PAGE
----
Recently Browsing 0 members
No registered users viewing this page.
How to start testing the Android 12 beta right now
by João Carrasqueira
Today, Google formally announced Android 12, which is packing some major UI changes in the form of Material You, in addition to some privacy enhancements, and other new features. Of course, along with that, the company also announced the Android 12 beta program, as it usually does at its I/O developer event.
This time around, Google is saying the beta program is available on devices from 11 different brands, which you can find here. We're going to be focusing on Google's Pixel devices, which are the easiest to setup for the beta program because beta builds are simply served as OTA updates instead of requiring you to flash a new build.
The Android 12 beta is supported on every Pixel phone from the Pixel 3 onward. Here's the full list of supported devices:
Pixel 3 Pixel 3 XL Pixel 3a Pixel 3a XL Pixel 4 Pixel 4 XL Pixel 4a Pixel 4a (5G) Pixel 5 If you have one of these phones, you can simply follow these steps:
Go to the Android Beta Program website. Scroll down to see your list of compatible devices and click Opt in. This will enable you to get OTA updates from the beta program. Check for updates on your Pixel phone. Should you choose to opt out of the beta program, you can head back into the page linked on point 1, and choose Opt out. You'll receive an update that reverts you back to a stable release, but keep in mind that this will delete all your data on the device, so you may want to think twice before joining the program.
If you don't have a Pixel phone, there are a handful of other brands that are part of the Android 12 beta program. Here's the full list of brands listed and the compatible phones from each one, along with links to the instructions for each one:
ASUS - Zenfone 8 OnePlus - OnePlus 9 and 9 Pro OPPO - Find X3 Pro Realme - (website unavailable) Sharp - Coming soon Tecno - Camon 17 TCL - TCL 20 Pro 5G Vivo - iQoo 7Legend Xiaomi - Mi 11, Mi 11 Ultra, Mi 11i, and Mi 11X Pro ZTE - ZTE Axon 30 Ultra 5G Unlike Google's Pixel phones, most of these require a manual download and installation, and only after that will you be able to receive OTA updates from the program. Regardless, if you've got a curious mind, you can follow the instructions on each website to get started.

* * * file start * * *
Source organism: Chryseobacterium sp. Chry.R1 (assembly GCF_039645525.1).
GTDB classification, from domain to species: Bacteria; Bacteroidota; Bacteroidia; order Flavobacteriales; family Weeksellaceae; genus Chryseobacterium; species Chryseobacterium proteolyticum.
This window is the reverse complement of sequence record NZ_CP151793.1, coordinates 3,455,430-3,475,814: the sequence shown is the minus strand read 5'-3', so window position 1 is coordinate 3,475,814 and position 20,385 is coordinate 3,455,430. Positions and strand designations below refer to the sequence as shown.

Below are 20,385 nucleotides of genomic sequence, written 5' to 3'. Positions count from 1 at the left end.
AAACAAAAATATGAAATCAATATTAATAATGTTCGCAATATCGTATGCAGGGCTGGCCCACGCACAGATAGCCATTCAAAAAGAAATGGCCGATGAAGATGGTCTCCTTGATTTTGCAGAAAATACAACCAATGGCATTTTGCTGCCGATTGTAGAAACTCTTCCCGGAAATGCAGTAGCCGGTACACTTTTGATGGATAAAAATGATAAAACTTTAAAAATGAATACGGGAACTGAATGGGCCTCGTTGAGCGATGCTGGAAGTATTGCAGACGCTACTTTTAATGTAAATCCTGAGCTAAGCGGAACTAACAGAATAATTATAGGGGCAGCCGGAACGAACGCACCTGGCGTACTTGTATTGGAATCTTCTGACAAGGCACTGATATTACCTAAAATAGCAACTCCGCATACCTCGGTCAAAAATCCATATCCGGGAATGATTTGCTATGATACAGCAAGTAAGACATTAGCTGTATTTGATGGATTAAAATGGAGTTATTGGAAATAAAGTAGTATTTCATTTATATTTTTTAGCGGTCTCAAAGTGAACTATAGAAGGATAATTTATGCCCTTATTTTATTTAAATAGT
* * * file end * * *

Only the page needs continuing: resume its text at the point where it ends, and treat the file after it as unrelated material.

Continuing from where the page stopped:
By Usman Khan Lodhi
Spotify will start providing automated transcripts for podcasts
by Usman Khan Lodhi
Spotify has been continually working to make its offering accessible for all its users' needs, and today's update seems to fixate on just that. The latest push, which brings updates to Spotify on iOS and Android, features buttons with enhanced readability capabilities, options to resize text, and a beta version for transcribing podcasts. These changes are expected to roll out in the coming weeks.
Buttons are being revamped, so users may notice a change in their color, text formatting, and size. This is being done to make it easier for those with visual disabilities to engage with these buttons. The change in text formatting from all caps will bring support for more language in the future. Right now, Spotify supports more than 60 languages.
The Spotify app reflects system-wide text size changes to a certain extent, and today's update will permit users to push beyond these limits, as they will be able to increase the text size even more. This is aimed to meet users' specific visual needs and preferences. To change the text size, iOS users need to follow these steps:
The firm will also begin generating automated transcripts for some of its original exclusive podcasts. Eventually, Spotify plans to bring automated transcripts for all podcasts, which might help creators looking to make their shows available to everyone but lacking the resources to do so.
In other Spotify news, Spotify Hi-Fi may be close to launching, as a Reddit user caught the first glimpse of the feature in the app.
Android 12 will come with theming options, better performance, and new privacy features
by João Carrasqueira
Google is holding its I/O developer event today, and of course, that means we're getting new details on the upcoming release of Android 12, which has been available in testing with developer previews since earlier this year. The company announced some major UI changes that had already been spotted to some extent in a video from last week.
Android 12 will come with a new UI language Google is calling Material You, and the focus is on customizability at every level. Users can change the theme colors for multiple elements of the UI and system apps, but third-party apps will also be able to take advantage of these new theming capabilities.
One way users can easily change the theme colors across the interface is simply changing the background image on their phone. Android 12 will be able to choose theme colors from the image so you have a consistent-feeling experience.
There's more to it, though, because you can change more than colors. Google says you'll be able to change things like line thickness, size of UI elements, and more to make the UI more accessible and tailored to your preferences. There are also new widget designs that can be further customized with these options.
Google has also redesigned UI elements like the notification shade, so quick actions now have text next to them to make them easier to identify.
There are other, subtler UI changes, too, like new fluid animations. For example, when you press the power button, the display will light up starting from where the button is, and the lock screen is also being updated to make the clock bigger when there are no notifications. Google is also touting improved performance with this new release.
Android 12 also comes with some privacy enhancements, like a new privacy dashboard that lets you see how often apps have accessed things like your location, camera, and microphone in the last 24 hours. You can also see a history of access to these devices. Additionally, Google is adding two quick actions that allow you to disable camera and microphone access for every app at once. When an app asks for your location, you can also now to choose to give your approximate location or the precise data for each app.